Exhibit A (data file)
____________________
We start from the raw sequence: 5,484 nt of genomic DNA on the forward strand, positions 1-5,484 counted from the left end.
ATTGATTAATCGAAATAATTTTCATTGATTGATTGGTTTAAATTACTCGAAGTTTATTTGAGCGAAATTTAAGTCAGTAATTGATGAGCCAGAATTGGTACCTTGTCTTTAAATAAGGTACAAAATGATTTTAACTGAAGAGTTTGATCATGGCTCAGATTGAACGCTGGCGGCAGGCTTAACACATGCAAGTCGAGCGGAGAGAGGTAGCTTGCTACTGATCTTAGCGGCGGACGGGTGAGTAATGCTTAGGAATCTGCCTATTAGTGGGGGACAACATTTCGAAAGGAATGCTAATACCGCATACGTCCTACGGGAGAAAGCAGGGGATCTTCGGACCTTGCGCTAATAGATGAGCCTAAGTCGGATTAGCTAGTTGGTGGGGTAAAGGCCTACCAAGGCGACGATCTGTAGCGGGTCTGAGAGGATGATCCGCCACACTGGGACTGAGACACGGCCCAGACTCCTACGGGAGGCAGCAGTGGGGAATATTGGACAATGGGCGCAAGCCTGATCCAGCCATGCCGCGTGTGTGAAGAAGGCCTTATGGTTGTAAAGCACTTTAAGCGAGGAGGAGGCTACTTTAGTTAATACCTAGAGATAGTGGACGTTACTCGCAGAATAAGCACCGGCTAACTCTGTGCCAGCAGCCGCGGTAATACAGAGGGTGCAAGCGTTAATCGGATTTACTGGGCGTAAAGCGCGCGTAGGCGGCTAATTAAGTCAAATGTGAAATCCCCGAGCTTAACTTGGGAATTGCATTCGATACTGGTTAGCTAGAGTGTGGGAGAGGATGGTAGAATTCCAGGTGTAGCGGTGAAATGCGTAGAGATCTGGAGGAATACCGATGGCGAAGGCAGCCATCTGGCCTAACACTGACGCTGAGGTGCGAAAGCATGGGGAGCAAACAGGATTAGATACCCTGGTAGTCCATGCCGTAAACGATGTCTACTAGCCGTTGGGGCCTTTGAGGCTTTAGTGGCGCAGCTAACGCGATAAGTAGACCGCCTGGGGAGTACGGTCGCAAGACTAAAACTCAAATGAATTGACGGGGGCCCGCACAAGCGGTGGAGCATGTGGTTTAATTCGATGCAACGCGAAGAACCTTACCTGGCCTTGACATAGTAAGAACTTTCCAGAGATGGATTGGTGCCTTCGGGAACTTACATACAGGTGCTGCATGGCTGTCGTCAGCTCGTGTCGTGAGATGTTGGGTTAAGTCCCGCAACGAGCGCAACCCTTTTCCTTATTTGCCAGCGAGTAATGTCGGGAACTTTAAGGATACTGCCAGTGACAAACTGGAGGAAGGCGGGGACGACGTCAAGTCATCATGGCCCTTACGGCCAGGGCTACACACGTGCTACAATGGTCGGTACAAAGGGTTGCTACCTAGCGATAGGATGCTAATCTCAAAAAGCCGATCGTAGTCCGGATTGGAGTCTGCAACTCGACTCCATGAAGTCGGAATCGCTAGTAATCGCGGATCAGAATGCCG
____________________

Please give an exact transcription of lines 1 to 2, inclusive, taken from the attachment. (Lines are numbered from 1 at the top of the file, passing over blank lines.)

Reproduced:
We start from the raw sequence: 5,484 nt of genomic DNA on the forward strand, positions 1-5,484 counted from the left end.
ATTGATTAATCGAAATAATTTTCATTGATTGATTGGTTTAAATTACTCGAAGTTTATTTGAGCGAAATTTAAGTCAGTAATTGATGAGCCAGAATTGGTACCTTGTCTTTAAATAAGGTACAAAATGATTTTAACTGAAGAGTTTGATCATGGCTCAGATTGAACGCTGGCGGCAGGCTTAACACATGCAAGTCGAGCGGAGAGAGGTAGCTTGCTACTGATCTTAGCGGCGGACGGGTGAGTAATGCTTAGGAATCTGCCTATTAGTGGGGGACAACATTTCGAAAGGAATGCTAATACCGCATACGTCCTACGGGAGAAAGCAGGGGATCTTCGGACCTTGCGCTAATAGATGAGCCTAAGTCGGATTAGCTAGTTGGTGGGGTAAAGGCCTACCAAGGCGACGATCTGTAGCGGGTCTGAGAGGATGATCCGCCACACTGGGACTGAGACACGGCCCAGACTCCTACGGGAGGCAGCAGTGGGGAATATTGGACAATGGGCGCAAGCCTGATCCAGCCATGCCGCGTGTGTGAAGAAGGCCTTATGGTTGTAAAGCACTTTAAGCGAGGAGGAGGCTACTTTAGTTAATACCTAGAGATAGTGGACGTTACTCGCAGAATAAGCACCGGCTAACTCTGTGCCAGCAGCCGCGGTAATACAGAGGGTGCAAGCGTTAATCGGATTTACTGGGCGTAAAGCGCGCGTAGGCGGCTAATTAAGTCAAATGTGAAATCCCCGAGCTTAACTTGGGAATTGCATTCGATACTGGTTAGCTAGAGTGTGGGAGAGGATGGTAGAATTCCAGGTGTAGCGGTGAAATGCGTAGAGATCTGGAGGAATACCGATGGCGAAGGCAGCCATCTGGCCTAACACTGACGCTGAGGTGCGAAAGCATGGGGAGCAAACAGGATTAGATACCCTGGTAGTCCATGCCGTAAACGATGTCTACTAGCCGTTGGGGCCTTTGAGGCTTTAGTGGCGCAGCTAACGCGATAAGTAGACCGCCTGGGGAGTACGGTCGCAAGACTAAAACTCAAATGAATTGACGGGGGCCCGCACAAGCGGTGGAGCATGTGGTTTAATTCGATGCAACGCGAAGAACCTTACCTGGCCTTGACATAGTAAGAACTTTCCAGAGATGGATTGGTGCCTTCGGGAACTTACATACAGGTGCTGCATGGCTGTCGTCAGCTCGTGTCGTGAGATGTTGGGTTAAGTCCCGCAACGAGCGCAACCCTTTTCCTTATTTGCCAGCGAGTAATGTCGGGAACTTTAAGGATACTGCCAGTGACAAACTGGAGGAAGGCGGGGACGACGTCAAGTCATCATGGCCCTTACGGCCAGGGCTACACACGTGCTACAATGGTCGGTACAAAGGGTTGCTACCTAGCGATAGGATGCTAATCTCAAAAAGCCGATCGTAGTCCGGATTGGAGTCTGCAACTCGACTCCATGAAGTCGGAATCGCTAGTAATCGCGGATCAGAATGCCG